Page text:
3. Expanding the boundary space - If we’ve been too close, we might react by moving too far away. We forget client’s vulnerability and abandon them. We remove ourselves from the complex emotional relationship and thus act outside it. We may begin to think of clients as walking diagnoses – objects to be acted upon. Clients may feel alone, unheard, confused, unsafe.
Most professional associations agree that concurrent sexual and professional relationships are unethical (sexual relationships comprise 20% of complaints and other kinds dual relationship complaints 7%.)
Even after termination, some professionals believe “once a client, always a client”
1. Most ethical codes draw strong distinctions between sexual and nonsexual dual relationships.
Although the codes considered here prohibit the counselor from having a sexual relationship with a current client, variation occurs in the prohibition of such a relationship with former clients and the length of time that must pass for such a relationship to be permissible.
2. Other relationships cited in the ethical standards include those of friendship, business association and supervision.
These interactions also lie on a time line encompassing outside relationships that existed before counseling, those that develop during
the course of counseling and those that arise following termination.
3. One variable in determining the ethical ramifications of a potential dual relationship is its avoid ability.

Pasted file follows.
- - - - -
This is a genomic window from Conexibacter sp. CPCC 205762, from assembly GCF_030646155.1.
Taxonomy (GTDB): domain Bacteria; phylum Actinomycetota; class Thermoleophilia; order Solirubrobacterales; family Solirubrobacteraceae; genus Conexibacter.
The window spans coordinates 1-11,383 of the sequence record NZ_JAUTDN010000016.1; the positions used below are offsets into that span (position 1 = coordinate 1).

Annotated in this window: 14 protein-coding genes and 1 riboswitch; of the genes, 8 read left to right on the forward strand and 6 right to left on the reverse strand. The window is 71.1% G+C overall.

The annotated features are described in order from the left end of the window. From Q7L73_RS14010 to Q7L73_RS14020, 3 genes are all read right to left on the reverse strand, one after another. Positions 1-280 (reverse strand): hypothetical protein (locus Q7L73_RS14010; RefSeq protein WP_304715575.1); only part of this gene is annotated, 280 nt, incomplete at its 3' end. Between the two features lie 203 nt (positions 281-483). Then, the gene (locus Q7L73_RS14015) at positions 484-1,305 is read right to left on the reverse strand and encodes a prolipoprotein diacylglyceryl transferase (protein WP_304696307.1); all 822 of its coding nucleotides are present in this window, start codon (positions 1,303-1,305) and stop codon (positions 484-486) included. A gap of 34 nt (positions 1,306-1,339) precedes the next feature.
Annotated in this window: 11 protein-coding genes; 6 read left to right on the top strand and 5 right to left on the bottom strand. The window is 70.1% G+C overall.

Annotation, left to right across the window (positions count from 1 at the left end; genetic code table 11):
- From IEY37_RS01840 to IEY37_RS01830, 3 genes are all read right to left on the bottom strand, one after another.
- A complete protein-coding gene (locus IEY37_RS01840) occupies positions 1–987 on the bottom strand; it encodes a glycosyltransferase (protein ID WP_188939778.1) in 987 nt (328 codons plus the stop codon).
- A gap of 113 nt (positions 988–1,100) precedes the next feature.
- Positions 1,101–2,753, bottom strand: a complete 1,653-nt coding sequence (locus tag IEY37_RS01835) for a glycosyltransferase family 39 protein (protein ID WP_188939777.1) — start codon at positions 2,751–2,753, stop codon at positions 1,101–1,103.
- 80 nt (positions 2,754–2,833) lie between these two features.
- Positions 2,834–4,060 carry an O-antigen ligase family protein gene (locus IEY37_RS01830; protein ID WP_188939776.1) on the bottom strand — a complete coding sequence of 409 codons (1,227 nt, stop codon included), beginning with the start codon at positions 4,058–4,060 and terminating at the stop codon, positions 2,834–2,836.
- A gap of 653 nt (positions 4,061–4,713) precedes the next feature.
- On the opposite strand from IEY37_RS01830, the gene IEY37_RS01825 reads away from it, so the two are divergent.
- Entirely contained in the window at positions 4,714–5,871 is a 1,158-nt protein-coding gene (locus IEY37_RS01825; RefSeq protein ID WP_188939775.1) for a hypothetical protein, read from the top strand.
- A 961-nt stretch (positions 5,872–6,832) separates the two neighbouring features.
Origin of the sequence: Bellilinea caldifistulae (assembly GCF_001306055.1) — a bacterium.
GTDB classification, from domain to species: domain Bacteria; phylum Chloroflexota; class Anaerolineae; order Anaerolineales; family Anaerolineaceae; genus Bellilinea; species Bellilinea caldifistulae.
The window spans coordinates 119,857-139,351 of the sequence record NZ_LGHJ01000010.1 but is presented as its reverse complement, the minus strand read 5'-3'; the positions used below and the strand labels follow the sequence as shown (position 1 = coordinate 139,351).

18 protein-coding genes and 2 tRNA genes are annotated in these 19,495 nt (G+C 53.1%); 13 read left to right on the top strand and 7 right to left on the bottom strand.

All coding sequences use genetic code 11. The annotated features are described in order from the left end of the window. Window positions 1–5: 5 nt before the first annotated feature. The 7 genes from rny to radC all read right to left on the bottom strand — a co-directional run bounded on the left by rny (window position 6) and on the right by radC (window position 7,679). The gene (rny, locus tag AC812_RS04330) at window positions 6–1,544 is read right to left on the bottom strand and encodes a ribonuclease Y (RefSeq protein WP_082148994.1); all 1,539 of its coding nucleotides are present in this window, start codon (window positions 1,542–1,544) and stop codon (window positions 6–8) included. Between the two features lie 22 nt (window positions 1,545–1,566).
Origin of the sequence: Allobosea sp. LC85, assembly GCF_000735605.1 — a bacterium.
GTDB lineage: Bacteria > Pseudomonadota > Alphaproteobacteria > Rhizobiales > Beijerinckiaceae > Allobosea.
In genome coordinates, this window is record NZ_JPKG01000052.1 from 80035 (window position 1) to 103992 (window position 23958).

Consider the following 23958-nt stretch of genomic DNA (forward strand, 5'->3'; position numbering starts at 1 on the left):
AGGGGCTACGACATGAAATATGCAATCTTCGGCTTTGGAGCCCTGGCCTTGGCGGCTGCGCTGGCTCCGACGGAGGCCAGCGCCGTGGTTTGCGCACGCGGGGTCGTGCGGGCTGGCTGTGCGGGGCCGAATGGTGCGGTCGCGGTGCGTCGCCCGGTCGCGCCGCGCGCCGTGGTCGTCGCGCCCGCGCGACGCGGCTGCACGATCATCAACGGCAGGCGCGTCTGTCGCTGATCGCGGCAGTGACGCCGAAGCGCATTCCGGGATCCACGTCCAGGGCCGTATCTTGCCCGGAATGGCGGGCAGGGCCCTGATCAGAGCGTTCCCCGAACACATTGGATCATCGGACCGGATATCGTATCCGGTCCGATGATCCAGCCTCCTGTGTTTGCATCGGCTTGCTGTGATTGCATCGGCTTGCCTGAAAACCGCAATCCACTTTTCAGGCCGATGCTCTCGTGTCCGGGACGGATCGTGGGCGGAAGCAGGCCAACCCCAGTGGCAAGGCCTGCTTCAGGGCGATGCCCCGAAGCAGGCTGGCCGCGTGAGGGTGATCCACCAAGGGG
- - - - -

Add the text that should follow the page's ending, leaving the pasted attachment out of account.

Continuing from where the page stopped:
Sexual dual relationships with clients are among the most serious of all ethical violations
Some codes say that counselors should not engage in sexual relationships with former clients within a minimum of two years after ending the counseling relationship (per some licenses, two years recommended in other situations, some feel it is never appropriate) .
1. Counselors make every effort to avoid dual relationships with clients that could impact professional judgement or increase the risk of harm to clients.
2. When a dual relationship cannot be avoided, counselors should take appropriate professional precautions such as informed consent, consultation, supervision and documentation to ensure that judgement is not impaired and no exploitation occurs.
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You’re a program supervisor and develop a close friendship with one of the program staff. It’s obvious to everyone in the office that you’re friends. However, after a somewhat negative performance review, one of your other staff members complains that you don’t treat everyone fairly. What would you do?
You and Keisha, a deaf woman, have been close friends for a long time. Keisha has recently moved and will become a client in your office. You are the only counselor in the office who knows sign language. Would you always, sometimes, or never agree to work with this client?
You are a VR counselor, and a client with whom you’re working is newly in recovery from alcohol and other drug problems. You see this client is sometimes struggling with recovery, and often is not able to get much support. You consider sharing with the client that you are in recovery yourself.
Your community has a very limited number of interpreters, most of whom are children of deaf adults. Several of the interpreters who are available to work in your program are siblings or cousins. Is this a problem? Would you always, sometimes, or never agree to hire family members?
You are a rehabilitation counselor in a small town and, while at a social function, you see a client with whom you have been unsuccessful contacting for an appointment. You take the client into another room, and proceed to discuss her vocational plans.